But the Simons were obviously grotesquely unfit guardians for a prince, and they doubtless caused much suffering to the impressionable child, who was made on occasion to eat and drink to excess, and learnt the language of the gutter.
Simon's wife now fell ill, and on the 19th of January 1794 the Simons left the Temple, after securing a receipt for the safe transfer of their prisoner, who was declared to be in good health.
Two days after the departure of the Simons the prisoner is said by the Restoration historians to have been put in a dark room which was barricaded like the cage of a wild animal.
The weak parts of this story are the sudden and unexplained departure of the Simons; the subsequent useless cruelty of treating the child like a wild beast and keeping him in a dark room practically out of sight (unless any doubt of his identity was possible), while his sister was in comparative comfort; the cause of death, declared to be of long standing, but in fact developed with such rapidity; the insufficient excuse provided for the child's muteness under Gomin's regime (he had answered Barras) and the irregularities in the formalities in attending the death and the funeral, when a simple identification of the body by Marie Therese would have prevented any question of resuscitated dauphins.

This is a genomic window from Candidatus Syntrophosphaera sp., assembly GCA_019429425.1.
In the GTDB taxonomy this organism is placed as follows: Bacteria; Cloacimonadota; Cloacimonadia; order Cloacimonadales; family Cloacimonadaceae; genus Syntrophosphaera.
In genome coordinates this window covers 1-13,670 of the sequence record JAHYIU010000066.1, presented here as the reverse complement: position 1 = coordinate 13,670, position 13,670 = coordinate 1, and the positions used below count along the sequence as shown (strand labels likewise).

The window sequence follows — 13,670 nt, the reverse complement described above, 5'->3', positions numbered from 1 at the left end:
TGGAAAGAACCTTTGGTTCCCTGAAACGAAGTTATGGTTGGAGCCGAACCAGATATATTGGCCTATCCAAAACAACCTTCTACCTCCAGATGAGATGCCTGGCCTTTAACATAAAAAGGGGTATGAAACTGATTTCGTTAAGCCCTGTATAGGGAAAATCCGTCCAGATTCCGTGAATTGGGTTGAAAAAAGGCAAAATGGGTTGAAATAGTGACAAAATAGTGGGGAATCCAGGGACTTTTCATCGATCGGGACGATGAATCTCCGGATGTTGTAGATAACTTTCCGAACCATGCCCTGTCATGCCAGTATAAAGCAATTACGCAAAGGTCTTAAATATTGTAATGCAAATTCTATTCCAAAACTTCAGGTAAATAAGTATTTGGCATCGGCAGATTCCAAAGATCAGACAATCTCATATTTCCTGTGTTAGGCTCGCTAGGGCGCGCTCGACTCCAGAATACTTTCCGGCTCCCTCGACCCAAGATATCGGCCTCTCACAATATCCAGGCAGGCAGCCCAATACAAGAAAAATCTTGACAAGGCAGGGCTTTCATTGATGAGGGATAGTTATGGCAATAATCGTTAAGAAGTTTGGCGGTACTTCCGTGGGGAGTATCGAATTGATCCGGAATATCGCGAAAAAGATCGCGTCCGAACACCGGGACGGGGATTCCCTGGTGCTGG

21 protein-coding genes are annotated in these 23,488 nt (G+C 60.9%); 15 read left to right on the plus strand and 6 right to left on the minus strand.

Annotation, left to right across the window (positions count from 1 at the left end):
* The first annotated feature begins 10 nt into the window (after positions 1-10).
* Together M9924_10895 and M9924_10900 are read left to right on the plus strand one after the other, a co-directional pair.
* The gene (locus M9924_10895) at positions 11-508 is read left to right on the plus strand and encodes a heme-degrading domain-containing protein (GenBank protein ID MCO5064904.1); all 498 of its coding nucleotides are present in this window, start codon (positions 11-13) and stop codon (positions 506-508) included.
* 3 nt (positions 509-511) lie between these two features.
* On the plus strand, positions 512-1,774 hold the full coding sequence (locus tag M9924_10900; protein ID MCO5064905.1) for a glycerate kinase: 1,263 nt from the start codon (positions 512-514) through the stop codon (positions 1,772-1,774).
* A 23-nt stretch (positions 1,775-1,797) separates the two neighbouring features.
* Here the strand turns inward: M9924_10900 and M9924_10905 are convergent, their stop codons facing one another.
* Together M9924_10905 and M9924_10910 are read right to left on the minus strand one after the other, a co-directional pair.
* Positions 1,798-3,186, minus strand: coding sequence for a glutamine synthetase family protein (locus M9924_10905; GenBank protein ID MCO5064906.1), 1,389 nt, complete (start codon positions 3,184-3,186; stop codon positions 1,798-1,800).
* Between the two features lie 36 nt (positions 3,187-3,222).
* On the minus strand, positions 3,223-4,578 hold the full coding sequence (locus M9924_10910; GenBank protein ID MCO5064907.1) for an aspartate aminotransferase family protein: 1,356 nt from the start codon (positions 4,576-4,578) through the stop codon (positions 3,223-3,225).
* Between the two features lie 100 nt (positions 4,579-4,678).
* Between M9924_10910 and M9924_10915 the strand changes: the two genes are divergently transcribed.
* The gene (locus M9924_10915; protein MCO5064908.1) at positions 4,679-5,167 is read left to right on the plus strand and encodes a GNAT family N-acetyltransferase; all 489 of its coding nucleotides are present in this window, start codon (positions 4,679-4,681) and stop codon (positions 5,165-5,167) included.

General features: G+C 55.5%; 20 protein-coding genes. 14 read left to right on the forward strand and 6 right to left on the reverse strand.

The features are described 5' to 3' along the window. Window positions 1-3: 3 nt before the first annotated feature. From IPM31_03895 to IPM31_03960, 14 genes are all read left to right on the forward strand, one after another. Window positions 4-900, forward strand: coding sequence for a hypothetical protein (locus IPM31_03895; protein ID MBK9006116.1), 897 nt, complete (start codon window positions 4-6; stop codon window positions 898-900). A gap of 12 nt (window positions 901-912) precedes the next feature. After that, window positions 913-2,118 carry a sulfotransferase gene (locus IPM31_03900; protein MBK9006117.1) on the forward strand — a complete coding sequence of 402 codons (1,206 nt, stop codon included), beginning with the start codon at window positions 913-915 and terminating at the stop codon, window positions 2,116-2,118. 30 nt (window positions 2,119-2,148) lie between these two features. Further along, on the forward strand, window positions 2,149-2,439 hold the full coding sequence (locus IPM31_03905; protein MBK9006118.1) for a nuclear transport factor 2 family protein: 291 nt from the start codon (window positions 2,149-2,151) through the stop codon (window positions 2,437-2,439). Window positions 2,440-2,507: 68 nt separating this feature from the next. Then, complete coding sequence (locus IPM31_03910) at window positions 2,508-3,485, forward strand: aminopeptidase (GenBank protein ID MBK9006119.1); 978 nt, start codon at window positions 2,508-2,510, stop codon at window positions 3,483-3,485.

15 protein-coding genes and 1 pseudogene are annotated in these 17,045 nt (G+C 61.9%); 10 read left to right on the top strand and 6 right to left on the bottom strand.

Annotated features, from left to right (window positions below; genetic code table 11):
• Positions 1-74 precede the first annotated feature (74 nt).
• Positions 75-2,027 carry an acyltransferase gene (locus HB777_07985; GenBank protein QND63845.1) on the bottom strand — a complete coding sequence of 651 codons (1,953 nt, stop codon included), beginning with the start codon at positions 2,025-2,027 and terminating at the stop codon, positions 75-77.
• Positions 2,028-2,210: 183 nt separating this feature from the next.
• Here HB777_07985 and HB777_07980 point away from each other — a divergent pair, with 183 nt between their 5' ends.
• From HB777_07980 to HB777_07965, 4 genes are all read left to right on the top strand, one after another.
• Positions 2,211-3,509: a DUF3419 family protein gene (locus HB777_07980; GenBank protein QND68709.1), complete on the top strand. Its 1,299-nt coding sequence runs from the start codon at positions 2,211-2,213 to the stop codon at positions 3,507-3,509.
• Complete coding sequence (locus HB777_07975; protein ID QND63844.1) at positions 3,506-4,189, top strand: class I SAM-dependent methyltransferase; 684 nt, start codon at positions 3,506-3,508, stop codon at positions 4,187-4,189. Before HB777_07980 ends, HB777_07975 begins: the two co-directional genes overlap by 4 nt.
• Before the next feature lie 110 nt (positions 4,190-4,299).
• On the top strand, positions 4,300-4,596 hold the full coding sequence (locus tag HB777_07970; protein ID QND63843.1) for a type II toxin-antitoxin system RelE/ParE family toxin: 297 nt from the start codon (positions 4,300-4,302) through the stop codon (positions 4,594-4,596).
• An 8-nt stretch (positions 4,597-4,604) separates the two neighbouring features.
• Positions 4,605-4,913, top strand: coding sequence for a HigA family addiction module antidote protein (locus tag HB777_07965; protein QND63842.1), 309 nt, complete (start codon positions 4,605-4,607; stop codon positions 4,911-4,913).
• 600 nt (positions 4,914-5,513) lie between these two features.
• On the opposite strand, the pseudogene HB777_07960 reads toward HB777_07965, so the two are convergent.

MENNO SIMONS (1492-1559), religious leader, was born in 1492 at Witmarsum in Friesland.